Our program has to perform some simple transformations of a rectangle. In order to do that we have a static Transformations class which consist of two methods that take a rectangle as an argument and return transformed one.

Currently our Transformations class can only rotate a rectangle by 90 degrees and scale it. And that would work perfectly fine up to the point where we want to add new transformation. In order to do that we need to modify Transormations class and that is clearly violation of OCP.
Let’s now rebuild our little system to be consistent with OCP. Key to that is abstraction – in our case that simple interface:

Now, we’re going to write separate classes for our two methods we’ve already had in Transformations class.

So, now we have everything we had before but the difference is that we now follow the OCP. Of course, way of use of these classes will be different that one static class. Let me show you that using unit tests:

As you can see our test class has a field of type ITransform which holds objects of our new transformation classes. Changing value of it we can freely shuffle with what operation we can perform (for example, instances can be supplied by an IoC container).
At this point adding new transformation is quite easy. But let’s introduce another type of transformation just for its own sake. Let it be cutting in half along vertical axis:

And that’s it. Open/Closed principle is followed. At this point you may ask question why. The example presented here is very simple, not to say primitive. But in real world classes are bigger and a little bit more complicated. So once a class is tested and running in production environment any change may inflict a bug. Not changing existing classes eliminates that risk. Obviously you can create a bug in your new class (inheriting from an existing class or from interface) but that is yet to be tested. There is no risk that you could break already tested and working code.

As a conclusion to this post and two previous related to SOLID I have one observation: ABSTRACTIONS are extremely important and useful.

Source code for this example:

Here are some more examples of how to follow the open/closed principle:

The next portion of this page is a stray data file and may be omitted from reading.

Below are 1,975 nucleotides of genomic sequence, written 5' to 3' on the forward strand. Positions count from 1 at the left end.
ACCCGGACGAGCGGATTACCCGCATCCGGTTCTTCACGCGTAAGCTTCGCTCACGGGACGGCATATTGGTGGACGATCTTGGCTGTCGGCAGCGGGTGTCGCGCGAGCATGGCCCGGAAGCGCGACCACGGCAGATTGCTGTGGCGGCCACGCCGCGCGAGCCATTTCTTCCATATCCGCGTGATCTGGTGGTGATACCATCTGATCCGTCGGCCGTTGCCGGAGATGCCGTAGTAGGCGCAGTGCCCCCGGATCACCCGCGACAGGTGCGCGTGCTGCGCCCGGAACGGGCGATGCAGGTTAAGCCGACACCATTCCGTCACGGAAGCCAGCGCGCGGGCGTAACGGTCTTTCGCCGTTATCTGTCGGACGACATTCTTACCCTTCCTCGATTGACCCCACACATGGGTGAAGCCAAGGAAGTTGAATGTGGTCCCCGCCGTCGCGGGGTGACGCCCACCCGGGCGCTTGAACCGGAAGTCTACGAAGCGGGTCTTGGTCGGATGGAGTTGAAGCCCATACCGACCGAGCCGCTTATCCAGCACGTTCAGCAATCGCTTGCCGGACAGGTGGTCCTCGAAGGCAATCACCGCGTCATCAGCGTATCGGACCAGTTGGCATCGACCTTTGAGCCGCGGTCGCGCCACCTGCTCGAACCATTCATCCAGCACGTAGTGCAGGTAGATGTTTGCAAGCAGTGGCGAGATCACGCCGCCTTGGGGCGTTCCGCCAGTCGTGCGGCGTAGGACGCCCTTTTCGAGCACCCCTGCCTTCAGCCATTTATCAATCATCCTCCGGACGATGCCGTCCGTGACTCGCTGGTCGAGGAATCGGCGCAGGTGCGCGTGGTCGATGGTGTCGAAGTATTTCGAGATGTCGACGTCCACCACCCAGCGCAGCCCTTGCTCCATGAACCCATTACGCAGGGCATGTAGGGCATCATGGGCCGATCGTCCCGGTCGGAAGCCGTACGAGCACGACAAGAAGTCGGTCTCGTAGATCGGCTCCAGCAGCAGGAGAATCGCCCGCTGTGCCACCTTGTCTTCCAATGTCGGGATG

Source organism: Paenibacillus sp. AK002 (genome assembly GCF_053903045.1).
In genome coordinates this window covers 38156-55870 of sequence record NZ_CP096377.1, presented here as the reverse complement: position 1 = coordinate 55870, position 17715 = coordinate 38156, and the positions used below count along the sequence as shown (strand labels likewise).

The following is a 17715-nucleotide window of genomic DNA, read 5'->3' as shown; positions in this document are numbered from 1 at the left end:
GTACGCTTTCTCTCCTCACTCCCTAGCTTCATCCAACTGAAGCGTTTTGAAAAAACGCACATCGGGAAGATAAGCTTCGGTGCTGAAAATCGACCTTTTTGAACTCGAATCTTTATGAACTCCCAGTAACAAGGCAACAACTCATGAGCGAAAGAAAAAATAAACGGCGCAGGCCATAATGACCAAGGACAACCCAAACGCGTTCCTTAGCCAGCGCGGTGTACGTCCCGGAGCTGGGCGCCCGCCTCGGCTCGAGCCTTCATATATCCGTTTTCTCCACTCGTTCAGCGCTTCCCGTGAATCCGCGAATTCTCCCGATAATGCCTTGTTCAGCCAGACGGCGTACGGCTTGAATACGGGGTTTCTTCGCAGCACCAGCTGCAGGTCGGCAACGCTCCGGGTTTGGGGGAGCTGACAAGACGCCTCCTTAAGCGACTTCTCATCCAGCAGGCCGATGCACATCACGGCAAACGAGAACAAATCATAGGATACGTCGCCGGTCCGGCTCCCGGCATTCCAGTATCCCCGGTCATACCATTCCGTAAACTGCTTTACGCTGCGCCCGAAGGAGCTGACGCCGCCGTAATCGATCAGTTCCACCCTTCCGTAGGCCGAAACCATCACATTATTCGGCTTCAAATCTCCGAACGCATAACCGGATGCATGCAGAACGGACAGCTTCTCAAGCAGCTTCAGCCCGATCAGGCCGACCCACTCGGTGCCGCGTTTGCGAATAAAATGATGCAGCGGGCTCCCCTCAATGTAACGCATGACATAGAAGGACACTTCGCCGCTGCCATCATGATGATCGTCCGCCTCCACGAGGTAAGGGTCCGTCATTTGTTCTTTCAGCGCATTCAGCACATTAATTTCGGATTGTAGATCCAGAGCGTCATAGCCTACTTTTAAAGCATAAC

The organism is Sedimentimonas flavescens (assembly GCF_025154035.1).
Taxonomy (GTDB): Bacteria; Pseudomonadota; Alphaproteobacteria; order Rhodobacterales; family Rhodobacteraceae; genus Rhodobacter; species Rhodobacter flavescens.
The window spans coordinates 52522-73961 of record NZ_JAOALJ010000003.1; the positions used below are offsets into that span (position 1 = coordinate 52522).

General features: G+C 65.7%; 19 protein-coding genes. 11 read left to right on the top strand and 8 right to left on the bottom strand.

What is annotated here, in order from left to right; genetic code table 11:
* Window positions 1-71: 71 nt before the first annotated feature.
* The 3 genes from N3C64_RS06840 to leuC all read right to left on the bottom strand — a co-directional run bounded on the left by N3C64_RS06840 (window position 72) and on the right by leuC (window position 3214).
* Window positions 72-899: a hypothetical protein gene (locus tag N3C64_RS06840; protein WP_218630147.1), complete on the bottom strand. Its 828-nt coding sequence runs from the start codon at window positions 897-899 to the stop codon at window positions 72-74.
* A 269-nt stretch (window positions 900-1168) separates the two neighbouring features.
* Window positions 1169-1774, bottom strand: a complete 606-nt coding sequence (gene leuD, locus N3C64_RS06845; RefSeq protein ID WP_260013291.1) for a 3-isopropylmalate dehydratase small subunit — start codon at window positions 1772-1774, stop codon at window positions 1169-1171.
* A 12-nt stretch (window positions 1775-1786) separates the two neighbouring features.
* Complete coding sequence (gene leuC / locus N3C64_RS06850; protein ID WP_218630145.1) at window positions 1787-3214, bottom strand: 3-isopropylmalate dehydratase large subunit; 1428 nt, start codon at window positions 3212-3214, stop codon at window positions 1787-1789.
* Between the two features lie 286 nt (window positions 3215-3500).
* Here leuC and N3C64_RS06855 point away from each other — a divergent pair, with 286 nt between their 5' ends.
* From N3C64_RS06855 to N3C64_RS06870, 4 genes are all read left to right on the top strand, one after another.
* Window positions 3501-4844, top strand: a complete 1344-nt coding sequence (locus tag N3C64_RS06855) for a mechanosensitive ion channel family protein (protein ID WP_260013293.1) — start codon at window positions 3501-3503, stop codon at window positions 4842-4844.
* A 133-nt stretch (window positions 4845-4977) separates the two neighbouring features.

Links to my previous posts related to SOLID:
#1: Dependency Inversion Principle
#2: Single Responsibility Principle

Hope you’ve enjoyed reading this post and it will be somehow useful for you.
Good luck!


GetNoticed IT#4: Single Responsibility Principle-O-L-I-D

It’s time to continue about SOLID. Last time I started from the last letter in the abbreviation so this time we’re going to go to the opposite end and talk about S.

A class should have only one reason to change.

Sounds simple? But what a responsibility is? Let’s think about database access class which handles extraction of data from DB and saving data to DB. So it can be said that this class has two responsibilities, right? That is why the principle sounds as above, not “A class should have only one responsibility” as the name of the principle suggest. Martin himself explains that very well here:
I like to say that this principle means that there should be only one source of possible changes to a class. This is almost exactly as the formal definition but somehow when I said it this way the principle became clear for me.
The principle is also explained as below:

The single responsibility principle states that every module or class should have responsibility over a single part of the functionality provided by the software, and that responsibility should be entirely encapsulated by the class. All its services should be narrowly aligned with that responsibility. (Wikipedia)

So, to sum things up: the SRP inclines to create simple and cohesive classes that can only be changed by changing one requirement.

Now, let’s move on to an example. I don’t know how clear it is going to be but I can’t think of anything that is better and a the same time simple enough.
We have an Item class that is described by its name and its value. It also stores information how many items of a type we have available. An item can be sold, we can calculate its value after tax, shipping cost and our sell margin, and we can generate an invoice line for the transaction.